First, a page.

Sunday, September 16, 2007

Long Yisroel's Journey Into Levite

Long Yisroel’s Journey Into Levite

My twenty-year quest to discover the truth of our heritage came to a successful conclusion this summer, a conclusion marked by tragedy to a journey plagued with doubt.

Sufficiently melodramatic? In short, my father, my brother and I recently became Leviim, members of the tribe of Levi.

The Levites (Leviim) served as janitors, choristers, security guards and musicians in the once and future Holy Temple. All modern Jews are descended from the ancient Kingdom of Judea (the Kingdom of Israel having been exiled to Assyria in 726 BCE); thus, almost all contemporary Jews are descended from the tribes of Judah, Manasseh, Benjamin or Levi. Very few non-Levites know whether they descend from Judah, Benjamin or Manasseh, since one’s mitzvah-obligations are the same either way. Levites, and that subset of Levi who are Kohanim, priests, descendents of Aaron, since they each have different customary or legal obligations and privileges, have done better in maintaining their family tribal identity. But without other information, all Jews are considered Yisroel – descended from some other tribe than Levi.

Why is this an issue for us?

22 years ago, in 1985, my father’s parents died, a few months apart. Grandma Beckerman was buried in the wintertime, so the gravestones in the family plot were covered with snow (I remember it being a snowy week). Grandpa Beckerman passed away in the spring, so I got a chance to look at the gravestones, and … what? Uncle Willie’s gravestone says “Zev ben Yitzchak Halevi”. Halevi? He thought he was a Levi? I couldn’t ask my grandparents, since there they were in the ground. I called up Willie’s son Phil, who told me that “Dad always maintained we were Leviim, so I put it on the stone.” On a recent visit, I saw that Phil was gone too, and also had Halevi on his stone.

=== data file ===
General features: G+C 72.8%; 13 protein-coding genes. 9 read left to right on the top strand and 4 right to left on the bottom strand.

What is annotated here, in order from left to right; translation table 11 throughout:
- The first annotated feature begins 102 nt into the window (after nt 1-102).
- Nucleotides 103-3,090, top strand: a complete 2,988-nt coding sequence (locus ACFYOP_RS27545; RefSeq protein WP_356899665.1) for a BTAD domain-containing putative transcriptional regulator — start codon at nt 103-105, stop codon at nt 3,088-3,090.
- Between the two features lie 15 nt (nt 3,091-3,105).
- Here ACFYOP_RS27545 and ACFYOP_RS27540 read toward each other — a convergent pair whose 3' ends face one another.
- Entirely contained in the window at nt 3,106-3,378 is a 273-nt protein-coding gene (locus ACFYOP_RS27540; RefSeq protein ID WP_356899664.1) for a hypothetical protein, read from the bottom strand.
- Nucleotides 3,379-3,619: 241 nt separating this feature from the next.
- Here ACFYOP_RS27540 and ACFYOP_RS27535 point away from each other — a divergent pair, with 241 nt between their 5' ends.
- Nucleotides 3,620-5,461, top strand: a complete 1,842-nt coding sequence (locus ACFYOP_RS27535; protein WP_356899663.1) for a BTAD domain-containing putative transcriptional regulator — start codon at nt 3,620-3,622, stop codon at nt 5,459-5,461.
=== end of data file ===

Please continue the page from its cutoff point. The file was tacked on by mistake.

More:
I started asking around. I asked a couple of cousins at the cemetery about it. One thought his grandmother had mentioned it, others didn’t think so. Later I called my father’s first cousin Sidney Beckerman, and asked him. He thought yes, but later asked his sister, who said no.

At the time, I brought this information to R’ Saul Berman, then at Lincoln Square Synagogue, my home shul. He said that there wasn’t enough data to change, I should stick with my chazaka (presumption) of being a Yisroel, and if more information came to light later, we could look into it again.

And there it sat for 22 years. I would go around telling people I was a “safek Levi”, doubtful-status Levi. Which of course means nothing halachically, but it was good for a laugh. (as I said – plagued with doubt). Since my parents had not given me a Pidyon haBen ceremony, redeeming a firstborn son from the priesthood, I wondered if I should have such a ceremony, since I might be a Levi and not need one. At the time, they had belonged to a Reconstructionist synagogue, which didn’t hold with such old-fashioned claptrap as redemption of the firstborn. Also, as a first-born, since the first-borns had originally been intended to be the Temple servitors (we lost that status when firstborns participated in the sin of the Golden Calf, while the Tribe of Levi stayed away from it), I had washed the Kohanim’s hands about three or four times. Why? If there are no Leviim in synagogue on a day when the priests bless the congregation, the firstborns go to wash the priests’ hands.